Watching Weight Watchers


Photographer Haley Morris-Cafiero has created a series in which she herself is situated. We see her in different locations. But the subject are the people surrounding her. Being a person that struggles with her weight, hearing people commenting about her physique has always been part of her life. But capturing the looks and the stares was something that she never thought possible. Until she took photos of herself in Times Square and notices something. In several photographs she notices that different people were staring and some had an expression of disgust on their faces. A new series was born.

The series is called “Wait Watchers”. She places a camera in view and photographed herself doing different things. Such as reading, sketching and talking on the phone. But the one activity that created the most response was when she was eating. For her it is not really certain if people watch her because she’s fat or perhaps she’s taking a photo of herself.

Whether people may look at her for taking a photograph or with the idea “look at that fat lady” is not sure. But what is for sure is that the time we live in has placed a stigma on being a large person. Looking at commercials, magazines and models a standard of size has been set. Compare them to models from the twenties and thirties Or even in art from the 1800s. A difference can be seen. In a way Morris-Cafiero is putting the shame back to ones thoughts. Judging yourself and not someone else.

I have always been aware of people making faces, commenting and laughing at me about my size. I now reverse the gaze and record their reactions to me while I perform mundane tasks in public spaces. I seek out spaces that are visually interesting and geographically diverse. I try to place myself in compositions that contain feminine icons or advertisements.

Haley Morris-Cafiero’s website: haleymorriscafiero.com

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Distorted Self-image

Every artist will create a self-portrait once in a while. Whether it’s a study to try out some new ideas or a piece of remembrance for history’s sake. Rembrandt did it. Picasso did it. Cindy Sherman became famous with it. And today it seems that Photoshop gives photographers the same freedom every painter enjoys when creating something. Yet there are still artists out there who create everything without that useful digital tool.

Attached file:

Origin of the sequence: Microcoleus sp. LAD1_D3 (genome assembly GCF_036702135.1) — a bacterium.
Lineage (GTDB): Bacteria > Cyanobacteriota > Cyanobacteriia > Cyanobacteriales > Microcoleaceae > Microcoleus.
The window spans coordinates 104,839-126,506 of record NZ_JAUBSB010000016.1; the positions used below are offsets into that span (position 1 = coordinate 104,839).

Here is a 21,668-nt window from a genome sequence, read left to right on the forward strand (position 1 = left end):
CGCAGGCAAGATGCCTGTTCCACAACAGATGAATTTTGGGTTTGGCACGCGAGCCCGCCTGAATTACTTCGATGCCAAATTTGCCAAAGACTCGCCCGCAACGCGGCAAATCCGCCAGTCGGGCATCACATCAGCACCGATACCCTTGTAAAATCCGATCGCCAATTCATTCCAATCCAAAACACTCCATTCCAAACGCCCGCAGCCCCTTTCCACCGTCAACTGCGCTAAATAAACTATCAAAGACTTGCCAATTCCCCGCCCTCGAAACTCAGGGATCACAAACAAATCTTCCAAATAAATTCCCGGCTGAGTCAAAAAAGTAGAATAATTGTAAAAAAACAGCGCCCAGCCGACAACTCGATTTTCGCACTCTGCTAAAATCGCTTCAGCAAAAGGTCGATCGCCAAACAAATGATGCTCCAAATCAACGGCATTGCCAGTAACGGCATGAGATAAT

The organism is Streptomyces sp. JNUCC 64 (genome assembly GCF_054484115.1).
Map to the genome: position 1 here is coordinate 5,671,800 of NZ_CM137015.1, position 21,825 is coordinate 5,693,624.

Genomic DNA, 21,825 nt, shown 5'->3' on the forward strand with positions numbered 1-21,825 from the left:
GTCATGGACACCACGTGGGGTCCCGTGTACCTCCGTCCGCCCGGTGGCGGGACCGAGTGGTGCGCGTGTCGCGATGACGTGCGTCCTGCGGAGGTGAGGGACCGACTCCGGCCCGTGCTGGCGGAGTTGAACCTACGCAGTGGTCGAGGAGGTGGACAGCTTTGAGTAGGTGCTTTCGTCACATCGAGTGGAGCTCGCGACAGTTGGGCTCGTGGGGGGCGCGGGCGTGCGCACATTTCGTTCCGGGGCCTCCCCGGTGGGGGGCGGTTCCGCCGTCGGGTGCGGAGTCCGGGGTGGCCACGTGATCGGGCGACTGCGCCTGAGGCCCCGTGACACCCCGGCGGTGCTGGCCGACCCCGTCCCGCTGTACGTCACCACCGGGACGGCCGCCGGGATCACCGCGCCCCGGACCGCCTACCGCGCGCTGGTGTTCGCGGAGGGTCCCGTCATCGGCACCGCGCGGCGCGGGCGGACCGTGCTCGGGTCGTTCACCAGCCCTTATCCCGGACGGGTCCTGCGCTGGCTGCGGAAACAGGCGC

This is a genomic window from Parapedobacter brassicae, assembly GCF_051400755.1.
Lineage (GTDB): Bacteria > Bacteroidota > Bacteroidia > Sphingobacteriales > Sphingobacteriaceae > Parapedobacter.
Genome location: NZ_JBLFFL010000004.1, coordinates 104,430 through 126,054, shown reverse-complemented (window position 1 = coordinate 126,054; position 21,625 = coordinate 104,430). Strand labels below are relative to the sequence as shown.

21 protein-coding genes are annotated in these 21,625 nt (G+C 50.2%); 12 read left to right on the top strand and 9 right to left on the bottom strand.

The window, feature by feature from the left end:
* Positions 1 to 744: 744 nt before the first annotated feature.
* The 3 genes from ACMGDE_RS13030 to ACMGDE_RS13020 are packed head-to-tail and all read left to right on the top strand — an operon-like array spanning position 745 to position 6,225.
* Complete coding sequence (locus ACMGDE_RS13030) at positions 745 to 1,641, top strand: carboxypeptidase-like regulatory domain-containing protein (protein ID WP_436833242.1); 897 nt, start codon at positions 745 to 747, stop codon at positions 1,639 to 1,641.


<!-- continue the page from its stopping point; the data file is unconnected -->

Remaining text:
And that makes the work of Laurence Demaison, French artist, even more wonderful and special. She’s an artist who shoots on film. The photographs are not manipulated afterwards. Sometimes she does play around with the chemicals a bit, but that’s it. Her work consists out of self-portraits that give me a sense of deepness and seriousness. The distortion of herself seem to resonate a deeper meaning. A meaning that go further than only her self-image. Often the finished images shows us a figure, not immediately recognizable to be Laurence herself. Her work brings me in a¬†melancholic state of mind. What it does with you? I don’t know. Visit her website and see for yourself.

Laurence Demaison’s website: www.laurencedemaison.com

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Chris Jordan

Numbers Visualized

Some statistics are just too mind-blowingly incomprehensible to digest. Luckily there is an artist who tries to translate incomprehensible data into comprehensible works of art. His name is Chris Jordan. Chris visualizes statistics in his series “Running the Numbers: An American Self-Portrait”. For example, he visualizes the consumption of plastic bottles in the United States every minute by using 400,000 plastic bottle caps in his artwork called¬†Caps Seurat. And he shows us 2.3 million folded prison uniforms, equal to the number of Americans incarcerated in 2005.

Chris isn’t pointing any fingers. He just wants to show the U.S. who they are at this moment in time. His visualizations are making it very clear that certain things in American culture, maybe even western culture, are open for reform. Visit his website to see at all of his visualizations. You can zoom in on the works of art to really dig into the statistic. Below you also find the talk he gave at TED in 2008.

Website: www.chrisjordan.com

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